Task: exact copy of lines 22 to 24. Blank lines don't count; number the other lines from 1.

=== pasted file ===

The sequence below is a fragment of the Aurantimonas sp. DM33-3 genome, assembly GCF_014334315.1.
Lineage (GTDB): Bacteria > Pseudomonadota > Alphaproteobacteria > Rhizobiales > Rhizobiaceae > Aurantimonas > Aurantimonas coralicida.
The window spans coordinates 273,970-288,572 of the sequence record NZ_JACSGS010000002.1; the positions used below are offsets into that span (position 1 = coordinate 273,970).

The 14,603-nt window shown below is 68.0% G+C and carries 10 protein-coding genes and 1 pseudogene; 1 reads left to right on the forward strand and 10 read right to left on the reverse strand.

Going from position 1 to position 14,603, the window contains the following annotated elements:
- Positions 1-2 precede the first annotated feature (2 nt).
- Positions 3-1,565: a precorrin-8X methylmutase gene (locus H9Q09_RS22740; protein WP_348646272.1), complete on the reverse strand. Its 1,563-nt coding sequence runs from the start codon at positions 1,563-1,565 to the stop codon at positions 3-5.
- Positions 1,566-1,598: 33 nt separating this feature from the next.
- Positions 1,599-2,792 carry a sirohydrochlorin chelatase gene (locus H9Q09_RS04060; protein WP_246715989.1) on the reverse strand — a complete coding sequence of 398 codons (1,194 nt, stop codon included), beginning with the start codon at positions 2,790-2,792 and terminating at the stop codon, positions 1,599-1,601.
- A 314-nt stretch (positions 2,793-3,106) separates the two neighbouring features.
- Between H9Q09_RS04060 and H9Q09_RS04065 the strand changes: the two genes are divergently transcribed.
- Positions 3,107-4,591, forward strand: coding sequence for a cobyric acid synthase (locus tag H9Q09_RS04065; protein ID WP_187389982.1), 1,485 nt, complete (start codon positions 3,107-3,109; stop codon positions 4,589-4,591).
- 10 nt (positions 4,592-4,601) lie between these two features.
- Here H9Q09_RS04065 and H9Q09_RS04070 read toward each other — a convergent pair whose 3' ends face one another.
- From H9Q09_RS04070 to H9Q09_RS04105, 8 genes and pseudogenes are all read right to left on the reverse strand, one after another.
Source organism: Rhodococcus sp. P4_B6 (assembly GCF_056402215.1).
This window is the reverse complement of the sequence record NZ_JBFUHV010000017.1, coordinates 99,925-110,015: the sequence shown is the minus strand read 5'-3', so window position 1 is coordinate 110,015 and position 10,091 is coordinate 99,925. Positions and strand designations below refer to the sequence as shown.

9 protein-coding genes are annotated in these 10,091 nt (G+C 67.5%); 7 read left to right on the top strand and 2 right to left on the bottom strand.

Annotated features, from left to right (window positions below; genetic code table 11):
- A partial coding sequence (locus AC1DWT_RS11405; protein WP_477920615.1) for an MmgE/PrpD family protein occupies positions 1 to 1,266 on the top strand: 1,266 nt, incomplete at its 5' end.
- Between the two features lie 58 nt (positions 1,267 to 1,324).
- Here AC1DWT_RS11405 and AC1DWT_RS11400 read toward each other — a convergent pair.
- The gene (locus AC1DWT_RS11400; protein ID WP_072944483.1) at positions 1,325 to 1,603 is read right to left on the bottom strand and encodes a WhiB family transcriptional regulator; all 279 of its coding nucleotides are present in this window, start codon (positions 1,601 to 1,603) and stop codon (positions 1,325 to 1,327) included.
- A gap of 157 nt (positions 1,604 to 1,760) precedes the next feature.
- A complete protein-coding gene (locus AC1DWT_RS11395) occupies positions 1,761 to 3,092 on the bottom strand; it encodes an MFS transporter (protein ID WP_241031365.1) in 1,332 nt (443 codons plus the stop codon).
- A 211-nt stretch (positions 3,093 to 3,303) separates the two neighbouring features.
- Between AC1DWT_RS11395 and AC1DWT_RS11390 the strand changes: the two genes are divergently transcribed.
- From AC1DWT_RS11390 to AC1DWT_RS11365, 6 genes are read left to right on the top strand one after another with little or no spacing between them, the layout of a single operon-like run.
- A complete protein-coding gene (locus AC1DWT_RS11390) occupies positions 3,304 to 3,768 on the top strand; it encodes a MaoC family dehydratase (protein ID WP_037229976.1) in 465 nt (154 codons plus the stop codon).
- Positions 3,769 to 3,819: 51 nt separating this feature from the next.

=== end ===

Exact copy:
- Here AC1DWT_RS11405 and AC1DWT_RS11400 read toward each other — a convergent pair.
- The gene (locus AC1DWT_RS11400; protein ID WP_072944483.1) at positions 1,325 to 1,603 is read right to left on the bottom strand and encodes a WhiB family transcriptional regulator; all 279 of its coding nucleotides are present in this window, start codon (positions 1,601 to 1,603) and stop codon (positions 1,325 to 1,327) included.
- A gap of 157 nt (positions 1,604 to 1,760) precedes the next feature.